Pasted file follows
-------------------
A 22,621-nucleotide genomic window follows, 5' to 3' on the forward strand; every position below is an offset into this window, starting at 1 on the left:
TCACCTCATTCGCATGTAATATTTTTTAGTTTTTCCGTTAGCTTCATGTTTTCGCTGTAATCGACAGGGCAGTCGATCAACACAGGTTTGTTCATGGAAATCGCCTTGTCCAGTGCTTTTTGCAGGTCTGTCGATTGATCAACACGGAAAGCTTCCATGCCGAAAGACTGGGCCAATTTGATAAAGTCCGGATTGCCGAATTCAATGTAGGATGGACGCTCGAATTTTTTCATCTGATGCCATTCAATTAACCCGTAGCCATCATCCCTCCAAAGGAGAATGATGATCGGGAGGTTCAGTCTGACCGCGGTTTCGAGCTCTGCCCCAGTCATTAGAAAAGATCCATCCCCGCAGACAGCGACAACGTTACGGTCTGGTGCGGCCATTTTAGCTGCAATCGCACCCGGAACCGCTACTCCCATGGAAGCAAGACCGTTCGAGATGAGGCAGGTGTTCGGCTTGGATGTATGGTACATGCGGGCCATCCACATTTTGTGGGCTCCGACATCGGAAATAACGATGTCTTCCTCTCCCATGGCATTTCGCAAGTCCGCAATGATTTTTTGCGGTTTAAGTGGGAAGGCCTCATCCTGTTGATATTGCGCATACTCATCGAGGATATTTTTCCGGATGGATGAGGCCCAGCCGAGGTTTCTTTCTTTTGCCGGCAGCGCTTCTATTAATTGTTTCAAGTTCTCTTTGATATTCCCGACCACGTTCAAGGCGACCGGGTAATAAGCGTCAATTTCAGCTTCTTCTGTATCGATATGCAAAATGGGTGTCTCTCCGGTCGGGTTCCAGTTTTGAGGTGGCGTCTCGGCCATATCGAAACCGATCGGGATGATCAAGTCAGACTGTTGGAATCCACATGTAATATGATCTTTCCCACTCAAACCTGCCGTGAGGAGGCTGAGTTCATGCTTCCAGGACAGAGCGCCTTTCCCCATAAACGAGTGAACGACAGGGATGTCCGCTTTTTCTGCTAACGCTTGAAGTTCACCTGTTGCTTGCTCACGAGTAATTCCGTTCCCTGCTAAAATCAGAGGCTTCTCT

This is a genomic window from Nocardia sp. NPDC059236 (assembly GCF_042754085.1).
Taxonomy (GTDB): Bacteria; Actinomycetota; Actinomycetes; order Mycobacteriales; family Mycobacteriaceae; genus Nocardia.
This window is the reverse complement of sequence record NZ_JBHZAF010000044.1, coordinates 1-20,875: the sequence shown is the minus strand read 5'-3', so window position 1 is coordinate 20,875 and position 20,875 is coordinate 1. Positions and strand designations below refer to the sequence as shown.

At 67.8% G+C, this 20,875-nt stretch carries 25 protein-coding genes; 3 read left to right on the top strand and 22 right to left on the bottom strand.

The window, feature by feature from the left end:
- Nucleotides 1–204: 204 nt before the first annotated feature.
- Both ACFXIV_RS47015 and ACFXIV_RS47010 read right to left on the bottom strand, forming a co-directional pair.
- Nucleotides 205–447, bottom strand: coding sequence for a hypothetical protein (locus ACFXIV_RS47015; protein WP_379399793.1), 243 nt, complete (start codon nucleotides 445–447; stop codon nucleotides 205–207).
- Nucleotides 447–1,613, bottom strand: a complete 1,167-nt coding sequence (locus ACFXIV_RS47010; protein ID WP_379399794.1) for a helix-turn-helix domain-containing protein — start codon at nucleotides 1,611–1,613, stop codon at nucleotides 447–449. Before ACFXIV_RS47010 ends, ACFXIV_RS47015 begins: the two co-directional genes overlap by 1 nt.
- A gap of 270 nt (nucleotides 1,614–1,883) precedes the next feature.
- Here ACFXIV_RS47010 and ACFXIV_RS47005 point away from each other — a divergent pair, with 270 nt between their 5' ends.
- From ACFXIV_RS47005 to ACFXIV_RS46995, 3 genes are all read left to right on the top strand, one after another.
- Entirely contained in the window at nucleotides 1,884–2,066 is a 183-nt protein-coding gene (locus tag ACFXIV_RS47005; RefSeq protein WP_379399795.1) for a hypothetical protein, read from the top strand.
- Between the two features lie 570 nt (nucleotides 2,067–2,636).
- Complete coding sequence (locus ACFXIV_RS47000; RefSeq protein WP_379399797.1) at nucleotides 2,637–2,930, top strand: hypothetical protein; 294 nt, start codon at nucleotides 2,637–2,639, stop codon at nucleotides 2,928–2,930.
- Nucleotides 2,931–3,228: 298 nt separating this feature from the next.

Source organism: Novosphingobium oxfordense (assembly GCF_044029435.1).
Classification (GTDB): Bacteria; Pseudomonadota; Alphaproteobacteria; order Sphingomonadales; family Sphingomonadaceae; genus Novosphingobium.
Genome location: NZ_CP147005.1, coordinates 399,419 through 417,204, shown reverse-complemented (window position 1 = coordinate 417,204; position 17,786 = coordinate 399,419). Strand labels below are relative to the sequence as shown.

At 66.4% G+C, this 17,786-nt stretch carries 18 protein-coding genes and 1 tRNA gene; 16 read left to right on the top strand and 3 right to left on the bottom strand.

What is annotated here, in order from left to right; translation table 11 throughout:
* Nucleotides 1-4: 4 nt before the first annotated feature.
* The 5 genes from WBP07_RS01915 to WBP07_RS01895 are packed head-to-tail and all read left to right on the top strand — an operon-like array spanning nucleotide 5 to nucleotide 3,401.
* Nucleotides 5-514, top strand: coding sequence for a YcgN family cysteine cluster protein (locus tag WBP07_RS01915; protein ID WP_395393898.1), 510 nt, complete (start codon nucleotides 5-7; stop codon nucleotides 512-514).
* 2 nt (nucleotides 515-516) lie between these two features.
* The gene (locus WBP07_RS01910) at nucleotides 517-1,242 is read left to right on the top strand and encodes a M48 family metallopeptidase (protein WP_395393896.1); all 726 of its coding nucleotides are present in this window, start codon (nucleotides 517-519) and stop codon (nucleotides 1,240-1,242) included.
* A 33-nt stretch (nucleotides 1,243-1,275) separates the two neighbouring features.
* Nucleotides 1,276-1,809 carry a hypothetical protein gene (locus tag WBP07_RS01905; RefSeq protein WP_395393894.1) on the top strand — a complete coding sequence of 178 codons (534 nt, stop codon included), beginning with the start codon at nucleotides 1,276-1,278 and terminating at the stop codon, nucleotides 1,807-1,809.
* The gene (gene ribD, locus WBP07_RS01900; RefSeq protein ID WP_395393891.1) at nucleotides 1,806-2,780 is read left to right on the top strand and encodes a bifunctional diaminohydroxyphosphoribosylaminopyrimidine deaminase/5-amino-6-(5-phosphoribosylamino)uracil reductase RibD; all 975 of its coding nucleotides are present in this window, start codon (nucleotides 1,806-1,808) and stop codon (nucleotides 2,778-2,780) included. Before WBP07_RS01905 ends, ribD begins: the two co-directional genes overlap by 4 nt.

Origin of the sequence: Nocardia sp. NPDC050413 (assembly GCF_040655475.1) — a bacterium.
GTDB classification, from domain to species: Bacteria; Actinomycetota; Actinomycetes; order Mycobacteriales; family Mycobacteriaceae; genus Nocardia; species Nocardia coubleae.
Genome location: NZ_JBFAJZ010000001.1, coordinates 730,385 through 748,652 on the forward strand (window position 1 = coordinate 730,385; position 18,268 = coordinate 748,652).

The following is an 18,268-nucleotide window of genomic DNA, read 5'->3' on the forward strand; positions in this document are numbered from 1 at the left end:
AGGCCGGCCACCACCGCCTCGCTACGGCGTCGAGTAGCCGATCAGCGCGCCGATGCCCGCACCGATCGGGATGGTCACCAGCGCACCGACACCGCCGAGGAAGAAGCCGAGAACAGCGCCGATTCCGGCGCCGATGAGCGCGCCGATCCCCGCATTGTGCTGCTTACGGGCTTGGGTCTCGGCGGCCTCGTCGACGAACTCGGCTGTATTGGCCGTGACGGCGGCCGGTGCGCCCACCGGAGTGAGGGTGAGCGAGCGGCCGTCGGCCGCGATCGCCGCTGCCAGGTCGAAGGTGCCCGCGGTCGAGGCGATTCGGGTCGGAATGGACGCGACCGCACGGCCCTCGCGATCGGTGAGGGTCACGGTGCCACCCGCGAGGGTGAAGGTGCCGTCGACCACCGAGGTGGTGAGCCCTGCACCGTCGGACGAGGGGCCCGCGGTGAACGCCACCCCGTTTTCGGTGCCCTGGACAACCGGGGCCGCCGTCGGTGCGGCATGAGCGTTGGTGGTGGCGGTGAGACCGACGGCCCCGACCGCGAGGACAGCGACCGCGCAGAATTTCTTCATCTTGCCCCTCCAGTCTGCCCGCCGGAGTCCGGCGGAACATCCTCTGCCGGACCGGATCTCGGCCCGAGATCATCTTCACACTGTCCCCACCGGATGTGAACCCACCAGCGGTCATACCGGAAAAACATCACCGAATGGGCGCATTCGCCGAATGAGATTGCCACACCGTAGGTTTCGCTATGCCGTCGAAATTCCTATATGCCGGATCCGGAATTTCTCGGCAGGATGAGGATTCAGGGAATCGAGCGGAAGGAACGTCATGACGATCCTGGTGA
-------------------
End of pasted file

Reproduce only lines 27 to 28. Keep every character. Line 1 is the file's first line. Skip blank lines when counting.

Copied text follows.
* 2 nt (nucleotides 515-516) lie between these two features.
* The gene (locus WBP07_RS01910) at nucleotides 517-1,242 is read left to right on the top strand and encodes a M48 family metallopeptidase (protein WP_395393896.1); all 726 of its coding nucleotides are present in this window, start codon (nucleotides 517-519) and stop codon (nucleotides 1,240-1,242) included.